Submitting the notice of disposal is very important. If you don’t advise that you have transferred ownership you could be held liable for the new owner’s parking fines or road tolls.


Have you thought about buying a car in Australia? Or have you already done it and successfully sold it? Get in touch below, we’d love to hear from you.

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The Whitsundays – A 1 Day Sailing Tour

When we decided we were going to travel up the east coast of Australia there were some things that we just HAD to do. Sailing the Whitsunday Islands was one of those things. As any keen ‘Googler’ will discover there are simply hundreds of different options available.

sailing the whitsunday islands

We like a bargain and often struggle to click the ‘book’ button when looking at doing the most popular activities. This time round we knew exactly what we were looking for. We wanted to go sailing the Whitsunday islands, we wanted to see Whitehaven Beach and we wanted a water based activity ie kayaking or snorkelling. We therefore opted for the ‘1 Day Whitehaven Beach Camira Sailing Adventure – Awesome Whitsundays’.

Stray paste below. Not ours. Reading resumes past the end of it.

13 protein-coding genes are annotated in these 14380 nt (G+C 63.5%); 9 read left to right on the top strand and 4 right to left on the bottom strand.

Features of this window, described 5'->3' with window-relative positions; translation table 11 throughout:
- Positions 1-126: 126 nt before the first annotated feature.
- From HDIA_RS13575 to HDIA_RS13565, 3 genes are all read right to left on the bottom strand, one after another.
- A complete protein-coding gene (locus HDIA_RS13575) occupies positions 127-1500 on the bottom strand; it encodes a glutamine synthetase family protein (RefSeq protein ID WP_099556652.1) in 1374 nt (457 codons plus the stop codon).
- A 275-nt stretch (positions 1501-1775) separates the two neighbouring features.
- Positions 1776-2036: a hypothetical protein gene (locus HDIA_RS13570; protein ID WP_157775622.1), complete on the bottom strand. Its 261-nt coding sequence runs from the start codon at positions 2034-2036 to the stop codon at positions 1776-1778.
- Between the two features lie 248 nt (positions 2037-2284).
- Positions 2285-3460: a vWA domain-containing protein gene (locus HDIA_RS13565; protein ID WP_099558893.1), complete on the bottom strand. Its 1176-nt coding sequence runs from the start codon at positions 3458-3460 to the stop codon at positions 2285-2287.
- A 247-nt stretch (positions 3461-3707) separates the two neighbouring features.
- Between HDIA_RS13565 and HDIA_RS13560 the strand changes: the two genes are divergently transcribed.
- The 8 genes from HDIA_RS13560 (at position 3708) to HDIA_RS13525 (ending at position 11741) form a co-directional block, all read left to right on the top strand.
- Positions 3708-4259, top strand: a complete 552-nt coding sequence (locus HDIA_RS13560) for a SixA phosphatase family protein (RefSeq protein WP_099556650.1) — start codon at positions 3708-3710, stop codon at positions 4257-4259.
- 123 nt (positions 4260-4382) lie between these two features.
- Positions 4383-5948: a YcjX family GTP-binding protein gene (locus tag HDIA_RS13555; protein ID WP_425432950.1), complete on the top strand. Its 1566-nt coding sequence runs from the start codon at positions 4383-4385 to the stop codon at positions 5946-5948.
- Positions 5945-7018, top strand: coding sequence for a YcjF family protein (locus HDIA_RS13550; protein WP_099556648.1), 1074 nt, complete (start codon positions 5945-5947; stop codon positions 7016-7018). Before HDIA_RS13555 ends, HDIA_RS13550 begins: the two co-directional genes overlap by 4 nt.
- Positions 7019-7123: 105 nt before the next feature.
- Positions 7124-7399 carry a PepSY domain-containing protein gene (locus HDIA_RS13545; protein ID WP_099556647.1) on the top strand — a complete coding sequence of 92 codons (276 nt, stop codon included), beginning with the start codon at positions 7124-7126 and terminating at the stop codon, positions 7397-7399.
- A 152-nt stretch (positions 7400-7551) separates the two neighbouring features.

the basics

Cost: AUD$159 per person, total cost $318. We booked our tour through Backpackers World, which resulted in decent a discount.The Tour is operated by Cruise Whitsundays and the full price should be AUD$189 per person.

Included:-sailing the whitsunday islands - camira front view

– A full days sailing on board a bright purple catamaran called Camira
– On board commentary providing information about the islands and wildlife
– All you can drink soft drinks and alcohol (beer and wine)
– Hot drinks and biscuits in the morning
– An amazing all you can eat BBQ for lunch
– Mask, fins and stinger suit for snorkelling
– A couple of hours to relax on Whitehaven Beach (and sports equipment)
– Sun cream

overview of the tour

We arrived at the Port of Airlie cruise terminal at around 7:45am. Just before 8:00 am the tannoy sounded to announce that it was our time to board. So we strolled down the ramp and were welcomed on board by the enthusiastic and friendly crew.

sailing the whitsunday islands - camira

The catamaran Camira looked amazing. It was bright purple and even the customers not coming on our tour were stopping to take photos. Before long the fairly small group of people were all on board and the tour could begin!